Watching the Tape: A random walk though recent economic, market and business headlines, August 12, 2015
Where one dimension touches or passes through another, it dorms a line of force on the landscape. – Stephen R. Lawhead
3-D printers will change the world. Almost anything can be printed. Need a pair of shoes? Find a picture and let your printer make them for you. Need a hard-to-find wrench? Just press a button.
3-D printers have come a long way. If you can think of an object, or find a picture of it, a 3-D printer can make it. Below are examples of things you can print (photos from the website of Rock Hill-based 3D Systems*).
This isn’t science fiction. Today’s 3-D printers record the digital image of an object, then recreate the object in plastic, metal, cloth, leather and other materials. You would think everybody wants one, right?
Apparently not. Two of the industry’s biggest players, 3D Systems and Stratasys, reported sluggish sales last week. Both companies reported losses. “3D is flat”, quipped one headline.
Sales are slowing because consumers don’t “get it” – don’t understand why they need a 3-D printer at home – and the early adopters are experiencing quality and reliability problems. (Imagine clearing a jammed shoe from your printer!)
Hewlett-Packard plans to unveil a new model next year expected to work ten times faster than current models. Just a matter of time before you too can make shoes in your home office.
Comment: Meanwhile some of us still can’t operate a plain paper copier.
Last week the U.S. Food and Drug Administration approved the first 3-D printed drug. The drug, called Spritam, will be used to treat epilepsy. Manufactured by Aprecia Pharmaceuticals, the oral drug is printable because it is made of a “porous material”.
Comment: Looks like the way they made dinosaurs in Jurassic Park.
Students go to college to become multi-dimensional, and some students are selling stock in themselves. Stock? It’s the new new way to pay for college. Rather than face a pile of debt after college, some students are selling a share of their future earnings in exchange for tuition. The deal is called an “income-share” agreement. Investors buy stock in the students, and contract for a share of future earings. Financially successful students may eventually pay back more than they would have if they had just borrowed the money. If the students aren’t successful, the investors are left holding the bag. Programs have been introduced in Illinois, California and called “Bet on a Boiler”.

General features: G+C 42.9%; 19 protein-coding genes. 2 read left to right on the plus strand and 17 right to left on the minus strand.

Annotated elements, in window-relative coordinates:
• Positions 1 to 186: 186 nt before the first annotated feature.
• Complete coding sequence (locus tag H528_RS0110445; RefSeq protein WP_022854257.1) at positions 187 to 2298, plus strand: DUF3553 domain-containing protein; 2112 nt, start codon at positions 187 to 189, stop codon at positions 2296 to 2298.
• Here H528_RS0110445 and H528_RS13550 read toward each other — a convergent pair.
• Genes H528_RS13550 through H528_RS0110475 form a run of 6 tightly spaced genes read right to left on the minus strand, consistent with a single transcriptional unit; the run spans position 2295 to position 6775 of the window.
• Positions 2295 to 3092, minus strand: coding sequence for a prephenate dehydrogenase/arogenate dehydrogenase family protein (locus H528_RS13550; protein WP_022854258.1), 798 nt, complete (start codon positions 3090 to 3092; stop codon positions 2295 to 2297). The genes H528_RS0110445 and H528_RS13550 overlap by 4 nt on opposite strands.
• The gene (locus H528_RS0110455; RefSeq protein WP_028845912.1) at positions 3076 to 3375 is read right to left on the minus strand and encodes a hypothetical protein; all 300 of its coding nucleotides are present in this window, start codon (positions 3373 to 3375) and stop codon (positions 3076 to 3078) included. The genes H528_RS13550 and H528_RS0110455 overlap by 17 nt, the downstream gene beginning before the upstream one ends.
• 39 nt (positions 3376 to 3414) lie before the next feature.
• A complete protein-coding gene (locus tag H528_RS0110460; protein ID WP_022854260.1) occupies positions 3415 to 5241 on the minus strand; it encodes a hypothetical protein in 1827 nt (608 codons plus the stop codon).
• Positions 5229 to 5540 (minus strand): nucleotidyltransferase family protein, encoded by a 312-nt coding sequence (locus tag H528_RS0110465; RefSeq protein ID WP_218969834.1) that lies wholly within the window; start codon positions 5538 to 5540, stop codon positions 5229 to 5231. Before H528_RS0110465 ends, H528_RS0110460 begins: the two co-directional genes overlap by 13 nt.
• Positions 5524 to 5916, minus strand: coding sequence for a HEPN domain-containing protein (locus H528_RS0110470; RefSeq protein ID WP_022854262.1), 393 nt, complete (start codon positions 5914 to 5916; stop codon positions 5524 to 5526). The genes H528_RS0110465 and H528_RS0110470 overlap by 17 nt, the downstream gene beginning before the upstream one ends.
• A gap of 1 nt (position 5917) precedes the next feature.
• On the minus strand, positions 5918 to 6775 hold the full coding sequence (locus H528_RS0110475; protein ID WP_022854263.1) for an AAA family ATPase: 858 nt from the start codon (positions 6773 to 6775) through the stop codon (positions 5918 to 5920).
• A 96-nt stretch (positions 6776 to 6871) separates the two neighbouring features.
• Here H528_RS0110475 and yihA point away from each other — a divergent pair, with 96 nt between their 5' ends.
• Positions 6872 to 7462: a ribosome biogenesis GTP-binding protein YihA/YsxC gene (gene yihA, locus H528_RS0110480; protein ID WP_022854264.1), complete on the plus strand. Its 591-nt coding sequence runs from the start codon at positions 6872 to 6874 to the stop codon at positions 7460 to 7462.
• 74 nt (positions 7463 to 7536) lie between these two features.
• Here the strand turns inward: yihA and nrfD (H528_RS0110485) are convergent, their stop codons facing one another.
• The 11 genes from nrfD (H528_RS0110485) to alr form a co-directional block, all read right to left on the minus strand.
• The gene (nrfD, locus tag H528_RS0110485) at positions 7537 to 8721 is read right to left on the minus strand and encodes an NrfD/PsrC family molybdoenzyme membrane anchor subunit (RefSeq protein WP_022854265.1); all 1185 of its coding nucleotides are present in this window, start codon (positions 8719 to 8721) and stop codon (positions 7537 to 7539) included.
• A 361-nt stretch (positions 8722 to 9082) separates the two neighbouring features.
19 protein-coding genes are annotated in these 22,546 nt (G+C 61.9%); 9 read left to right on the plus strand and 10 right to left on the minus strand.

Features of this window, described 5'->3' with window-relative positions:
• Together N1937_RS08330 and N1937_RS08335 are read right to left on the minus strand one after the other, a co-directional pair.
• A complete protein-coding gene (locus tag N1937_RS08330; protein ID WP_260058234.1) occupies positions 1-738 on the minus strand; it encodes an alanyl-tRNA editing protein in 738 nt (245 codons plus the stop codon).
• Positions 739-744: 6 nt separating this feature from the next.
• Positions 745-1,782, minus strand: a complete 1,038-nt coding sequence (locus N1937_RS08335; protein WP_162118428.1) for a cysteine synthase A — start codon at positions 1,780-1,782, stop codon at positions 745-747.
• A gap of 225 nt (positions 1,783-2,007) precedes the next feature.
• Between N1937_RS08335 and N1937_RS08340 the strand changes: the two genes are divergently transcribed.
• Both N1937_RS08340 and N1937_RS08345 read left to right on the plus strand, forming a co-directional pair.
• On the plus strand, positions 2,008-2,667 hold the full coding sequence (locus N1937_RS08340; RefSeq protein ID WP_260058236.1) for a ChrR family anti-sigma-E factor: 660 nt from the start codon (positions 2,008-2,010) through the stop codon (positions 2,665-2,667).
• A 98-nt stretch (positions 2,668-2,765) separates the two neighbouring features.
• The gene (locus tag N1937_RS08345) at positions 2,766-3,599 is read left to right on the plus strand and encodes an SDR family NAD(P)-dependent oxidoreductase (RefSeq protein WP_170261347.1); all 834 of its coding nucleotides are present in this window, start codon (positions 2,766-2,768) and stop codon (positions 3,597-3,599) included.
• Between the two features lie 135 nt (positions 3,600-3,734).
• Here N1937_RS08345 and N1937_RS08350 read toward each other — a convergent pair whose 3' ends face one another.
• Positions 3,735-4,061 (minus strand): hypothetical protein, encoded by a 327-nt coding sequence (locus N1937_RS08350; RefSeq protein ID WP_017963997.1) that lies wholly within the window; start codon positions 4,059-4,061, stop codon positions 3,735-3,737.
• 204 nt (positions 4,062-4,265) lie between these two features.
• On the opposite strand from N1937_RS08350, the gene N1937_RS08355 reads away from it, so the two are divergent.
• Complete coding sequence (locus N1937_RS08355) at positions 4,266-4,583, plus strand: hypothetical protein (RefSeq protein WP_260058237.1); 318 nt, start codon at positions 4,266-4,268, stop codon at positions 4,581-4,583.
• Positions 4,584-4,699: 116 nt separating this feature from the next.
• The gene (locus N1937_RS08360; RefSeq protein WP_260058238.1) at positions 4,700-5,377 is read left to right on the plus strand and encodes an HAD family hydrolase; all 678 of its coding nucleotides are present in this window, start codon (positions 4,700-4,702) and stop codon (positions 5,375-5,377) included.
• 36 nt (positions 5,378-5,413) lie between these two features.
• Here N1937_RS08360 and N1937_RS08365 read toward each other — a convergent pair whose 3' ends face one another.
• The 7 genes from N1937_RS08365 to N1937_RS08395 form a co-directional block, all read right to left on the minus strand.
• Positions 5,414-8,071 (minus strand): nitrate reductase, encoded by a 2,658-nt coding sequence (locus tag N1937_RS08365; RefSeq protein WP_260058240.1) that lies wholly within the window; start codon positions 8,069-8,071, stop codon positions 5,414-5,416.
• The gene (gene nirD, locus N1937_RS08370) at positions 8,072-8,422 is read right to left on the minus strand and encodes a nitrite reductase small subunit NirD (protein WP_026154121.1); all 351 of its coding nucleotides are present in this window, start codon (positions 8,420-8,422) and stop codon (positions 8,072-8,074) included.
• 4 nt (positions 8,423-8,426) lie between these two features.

Comment: We were thinking “Gamble on a Gamecock.”
Textbooks are a sure loss, at least financially. NBC News reported last week that the price of college textbooks has risen 1041% from 1977 to 2015, triple the rate of inflation. Cynics claim textbook costs have risen because of the increased availability of student loans.
Comment: The report said some textbooks now cost as much as $500.
- Frequent flyer miles seem like a gamble at times, as consumers try to figure out which airline offers the best rewards deal. Last week U.S. News and World Report ranked airlines by their frequent-flier programs. The winner? Alaska Air.
Great if you’re going to Alaska, right? But the points are transferrable. Alaska Air partners with American and Delta, so you may transfer Alaska Air points to flights on those airlines. The top five frequent programs by consumer ranking:
1. Alaska Air
5. Hawaiian Airlines
Comment: When you get to a million points they’ll put your picture on the tail of the plane. (No. Kidding. That guy is a Native Alaskan.)
The U.S. economy is a conglomerate of fifty smaller state economies, each of which is comparable to another nation somewhere in the world. The map above, from www.howmuch.net, compares each state to the closest comparable national economy somewhere else. For example, South Carolina’s economy is closest in size to Vietnam. Georgia’s economy is closest to Norway’s. New York is comparable to Spain. And so on. The Texas economy is the same size as all of Canada’s.
British bookmakers are setting the odds for a Trump presidency. Two months ago the odds were 150-1, last week they moved up to 14-1. Jeb Bush is 7-2, Marco Rubio is 7-1. Bernie Sanders is given 12-1 odds.
Comment: Shaping up to be a long 15 months.